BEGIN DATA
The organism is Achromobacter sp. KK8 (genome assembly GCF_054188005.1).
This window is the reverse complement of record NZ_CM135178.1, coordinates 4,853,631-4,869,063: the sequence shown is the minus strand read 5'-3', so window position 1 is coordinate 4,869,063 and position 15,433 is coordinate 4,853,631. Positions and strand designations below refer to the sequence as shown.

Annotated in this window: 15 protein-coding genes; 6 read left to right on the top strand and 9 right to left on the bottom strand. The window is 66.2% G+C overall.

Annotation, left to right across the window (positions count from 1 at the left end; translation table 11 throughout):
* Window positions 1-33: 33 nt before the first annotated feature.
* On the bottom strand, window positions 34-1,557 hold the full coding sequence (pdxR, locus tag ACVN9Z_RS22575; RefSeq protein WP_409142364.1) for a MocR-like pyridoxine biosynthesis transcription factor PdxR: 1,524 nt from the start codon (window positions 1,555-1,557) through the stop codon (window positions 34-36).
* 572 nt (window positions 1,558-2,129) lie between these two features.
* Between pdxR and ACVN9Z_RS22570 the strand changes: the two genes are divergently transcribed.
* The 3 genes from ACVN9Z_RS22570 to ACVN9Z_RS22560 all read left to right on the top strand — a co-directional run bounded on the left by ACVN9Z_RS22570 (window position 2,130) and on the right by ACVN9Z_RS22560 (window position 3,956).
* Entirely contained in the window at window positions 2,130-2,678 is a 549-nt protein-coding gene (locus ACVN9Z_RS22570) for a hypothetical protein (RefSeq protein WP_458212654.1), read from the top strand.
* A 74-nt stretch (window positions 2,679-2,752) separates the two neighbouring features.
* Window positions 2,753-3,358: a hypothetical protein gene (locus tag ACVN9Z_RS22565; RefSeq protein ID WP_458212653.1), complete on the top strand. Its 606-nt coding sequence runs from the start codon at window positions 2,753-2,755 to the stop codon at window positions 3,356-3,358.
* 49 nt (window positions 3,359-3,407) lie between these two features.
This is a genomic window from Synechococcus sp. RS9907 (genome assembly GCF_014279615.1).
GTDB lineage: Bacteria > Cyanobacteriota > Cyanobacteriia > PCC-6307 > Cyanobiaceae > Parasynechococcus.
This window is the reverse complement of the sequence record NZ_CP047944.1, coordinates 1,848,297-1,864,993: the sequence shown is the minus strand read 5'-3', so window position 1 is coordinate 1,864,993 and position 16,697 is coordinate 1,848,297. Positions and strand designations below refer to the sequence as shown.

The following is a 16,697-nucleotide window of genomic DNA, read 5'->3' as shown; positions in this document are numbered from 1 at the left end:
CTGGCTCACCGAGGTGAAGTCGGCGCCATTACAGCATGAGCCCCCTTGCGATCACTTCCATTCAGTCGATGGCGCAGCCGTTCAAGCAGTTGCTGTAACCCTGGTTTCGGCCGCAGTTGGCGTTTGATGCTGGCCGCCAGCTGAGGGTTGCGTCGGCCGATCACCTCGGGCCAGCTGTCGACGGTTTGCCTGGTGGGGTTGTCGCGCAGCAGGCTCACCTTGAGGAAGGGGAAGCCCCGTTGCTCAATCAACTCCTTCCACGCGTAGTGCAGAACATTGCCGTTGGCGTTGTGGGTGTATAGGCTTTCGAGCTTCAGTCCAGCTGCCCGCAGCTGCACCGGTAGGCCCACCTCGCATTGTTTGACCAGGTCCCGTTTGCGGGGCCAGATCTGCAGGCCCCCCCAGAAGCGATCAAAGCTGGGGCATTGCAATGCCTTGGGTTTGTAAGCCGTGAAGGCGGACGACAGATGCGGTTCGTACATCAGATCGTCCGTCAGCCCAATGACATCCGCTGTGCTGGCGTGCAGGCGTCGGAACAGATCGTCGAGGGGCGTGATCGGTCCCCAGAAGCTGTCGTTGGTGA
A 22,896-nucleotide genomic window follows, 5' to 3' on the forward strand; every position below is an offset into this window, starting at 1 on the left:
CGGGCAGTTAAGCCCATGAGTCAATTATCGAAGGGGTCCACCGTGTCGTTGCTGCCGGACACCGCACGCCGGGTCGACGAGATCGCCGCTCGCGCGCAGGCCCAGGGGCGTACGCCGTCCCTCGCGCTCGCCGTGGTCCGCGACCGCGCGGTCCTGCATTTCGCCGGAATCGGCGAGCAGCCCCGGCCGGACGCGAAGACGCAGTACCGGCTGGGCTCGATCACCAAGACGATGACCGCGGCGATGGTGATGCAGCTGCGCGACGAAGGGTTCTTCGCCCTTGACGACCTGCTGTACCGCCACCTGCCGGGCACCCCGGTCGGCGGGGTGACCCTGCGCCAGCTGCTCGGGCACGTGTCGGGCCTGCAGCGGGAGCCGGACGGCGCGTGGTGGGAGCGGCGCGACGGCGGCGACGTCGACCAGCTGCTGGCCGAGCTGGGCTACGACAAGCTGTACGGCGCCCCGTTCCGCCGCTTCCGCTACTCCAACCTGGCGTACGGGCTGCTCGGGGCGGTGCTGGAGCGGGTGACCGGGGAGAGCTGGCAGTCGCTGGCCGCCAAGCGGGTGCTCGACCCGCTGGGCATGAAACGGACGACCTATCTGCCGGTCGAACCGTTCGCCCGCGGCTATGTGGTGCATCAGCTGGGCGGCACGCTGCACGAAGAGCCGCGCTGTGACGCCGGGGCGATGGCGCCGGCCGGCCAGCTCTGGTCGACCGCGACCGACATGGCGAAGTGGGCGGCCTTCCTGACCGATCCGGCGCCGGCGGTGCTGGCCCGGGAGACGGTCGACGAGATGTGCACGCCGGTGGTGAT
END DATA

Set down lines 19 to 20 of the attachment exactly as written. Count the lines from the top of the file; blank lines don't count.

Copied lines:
A 22,896-nucleotide genomic window follows, 5' to 3' on the forward strand; every position below is an offset into this window, starting at 1 on the left:
CGGGCAGTTAAGCCCATGAGTCAATTATCGAAGGGGTCCACCGTGTCGTTGCTGCCGGACACCGCACGCCGGGTCGACGAGATCGCCGCTCGCGCGCAGGCCCAGGGGCGTACGCCGTCCCTCGCGCTCGCCGTGGTCCGCGACCGCGCGGTCCTGCATTTCGCCGGAATCGGCGAGCAGCCCCGGCCGGACGCGAAGACGCAGTACCGGCTGGGCTCGATCACCAAGACGATGACCGCGGCGATGGTGATGCAGCTGCGCGACGAAGGGTTCTTCGCCCTTGACGACCTGCTGTACCGCCACCTGCCGGGCACCCCGGTCGGCGGGGTGACCCTGCGCCAGCTGCTCGGGCACGTGTCGGGCCTGCAGCGGGAGCCGGACGGCGCGTGGTGGGAGCGGCGCGACGGCGGCGACGTCGACCAGCTGCTGGCCGAGCTGGGCTACGACAAGCTGTACGGCGCCCCGTTCCGCCGCTTCCGCTACTCCAACCTGGCGTACGGGCTGCTCGGGGCGGTGCTGGAGCGGGTGACCGGGGAGAGCTGGCAGTCGCTGGCCGCCAAGCGGGTGCTCGACCCGCTGGGCATGAAACGGACGACCTATCTGCCGGTCGAACCGTTCGCCCGCGGCTATGTGGTGCATCAGCTGGGCGGCACGCTGCACGAAGAGCCGCGCTGTGACGCCGGGGCGATGGCGCCGGCCGGCCAGCTCTGGTCGACCGCGACCGACATGGCGAAGTGGGCGGCCTTCCTGACCGATCCGGCGCCGGCGGTGCTGGCCCGGGAGACGGTCGACGAGATGTGCACGCCGGTGGTGAT